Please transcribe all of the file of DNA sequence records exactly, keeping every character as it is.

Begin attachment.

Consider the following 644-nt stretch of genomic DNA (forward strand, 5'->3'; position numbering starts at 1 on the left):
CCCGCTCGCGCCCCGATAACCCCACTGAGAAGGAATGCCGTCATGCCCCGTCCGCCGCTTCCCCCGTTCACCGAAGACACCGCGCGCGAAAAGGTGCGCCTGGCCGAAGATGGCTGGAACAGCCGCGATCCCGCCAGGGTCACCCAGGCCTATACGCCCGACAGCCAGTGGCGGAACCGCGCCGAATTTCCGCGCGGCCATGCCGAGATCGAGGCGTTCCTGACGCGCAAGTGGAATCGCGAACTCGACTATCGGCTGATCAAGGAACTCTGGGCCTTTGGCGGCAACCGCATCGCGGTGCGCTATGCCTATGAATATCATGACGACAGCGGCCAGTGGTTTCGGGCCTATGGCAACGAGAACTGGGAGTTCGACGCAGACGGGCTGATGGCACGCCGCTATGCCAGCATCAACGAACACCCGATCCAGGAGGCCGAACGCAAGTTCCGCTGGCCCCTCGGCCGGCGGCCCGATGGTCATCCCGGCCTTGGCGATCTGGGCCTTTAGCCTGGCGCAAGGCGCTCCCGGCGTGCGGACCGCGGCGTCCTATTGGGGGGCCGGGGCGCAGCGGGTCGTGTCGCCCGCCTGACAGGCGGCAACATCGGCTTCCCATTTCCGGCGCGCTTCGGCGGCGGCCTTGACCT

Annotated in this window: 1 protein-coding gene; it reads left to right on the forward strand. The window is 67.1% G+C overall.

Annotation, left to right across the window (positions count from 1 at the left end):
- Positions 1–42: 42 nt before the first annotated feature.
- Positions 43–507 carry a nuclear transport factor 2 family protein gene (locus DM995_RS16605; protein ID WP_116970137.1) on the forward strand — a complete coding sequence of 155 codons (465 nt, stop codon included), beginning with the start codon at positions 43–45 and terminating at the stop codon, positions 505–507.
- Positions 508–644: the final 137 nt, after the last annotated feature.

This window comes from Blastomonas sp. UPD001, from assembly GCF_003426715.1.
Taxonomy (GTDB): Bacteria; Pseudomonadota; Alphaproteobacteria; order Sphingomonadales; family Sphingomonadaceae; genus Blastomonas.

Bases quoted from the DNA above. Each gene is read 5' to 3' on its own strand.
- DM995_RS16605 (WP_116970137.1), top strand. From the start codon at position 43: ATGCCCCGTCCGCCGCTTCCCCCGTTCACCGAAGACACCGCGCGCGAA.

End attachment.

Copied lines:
Consider the following 644-nt stretch of genomic DNA (forward strand, 5'->3'; position numbering starts at 1 on the left):
CCCGCTCGCGCCCCGATAACCCCACTGAGAAGGAATGCCGTCATGCCCCGTCCGCCGCTTCCCCCGTTCACCGAAGACACCGCGCGCGAAAAGGTGCGCCTGGCCGAAGATGGCTGGAACAGCCGCGATCCCGCCAGGGTCACCCAGGCCTATACGCCCGACAGCCAGTGGCGGAACCGCGCCGAATTTCCGCGCGGCCATGCCGAGATCGAGGCGTTCCTGACGCGCAAGTGGAATCGCGAACTCGACTATCGGCTGATCAAGGAACTCTGGGCCTTTGGCGGCAACCGCATCGCGGTGCGCTATGCCTATGAATATCATGACGACAGCGGCCAGTGGTTTCGGGCCTATGGCAACGAGAACTGGGAGTTCGACGCAGACGGGCTGATGGCACGCCGCTATGCCAGCATCAACGAACACCCGATCCAGGAGGCCGAACGCAAGTTCCGCTGGCCCCTCGGCCGGCGGCCCGATGGTCATCCCGGCCTTGGCGATCTGGGCCTTTAGCCTGGCGCAAGGCGCTCCCGGCGTGCGGACCGCGGCGTCCTATTGGGGGGCCGGGGCGCAGCGGGTCGTGTCGCCCGCCTGACAGGCGGCAACATCGGCTTCCCATTTCCGGCGCGCTTCGGCGGCGGCCTTGACCT

Annotated in this window: 1 protein-coding gene; it reads left to right on the forward strand. The window is 67.1% G+C overall.

Annotation, left to right across the window (positions count from 1 at the left end):
- Positions 1–42: 42 nt before the first annotated feature.
- Positions 43–507 carry a nuclear transport factor 2 family protein gene (locus DM995_RS16605; protein ID WP_116970137.1) on the forward strand — a complete coding sequence of 155 codons (465 nt, stop codon included), beginning with the start codon at positions 43–45 and terminating at the stop codon, positions 505–507.
- Positions 508–644: the final 137 nt, after the last annotated feature.

This window comes from Blastomonas sp. UPD001, from assembly GCF_003426715.1.
Taxonomy (GTDB): Bacteria; Pseudomonadota; Alphaproteobacteria; order Sphingomonadales; family Sphingomonadaceae; genus Blastomonas.

Bases quoted from the DNA above. Each gene is read 5' to 3' on its own strand.
- DM995_RS16605 (WP_116970137.1), top strand. From the start codon at position 43: ATGCCCCGTCCGCCGCTTCCCCCGTTCACCGAAGACACCGCGCGCGAA.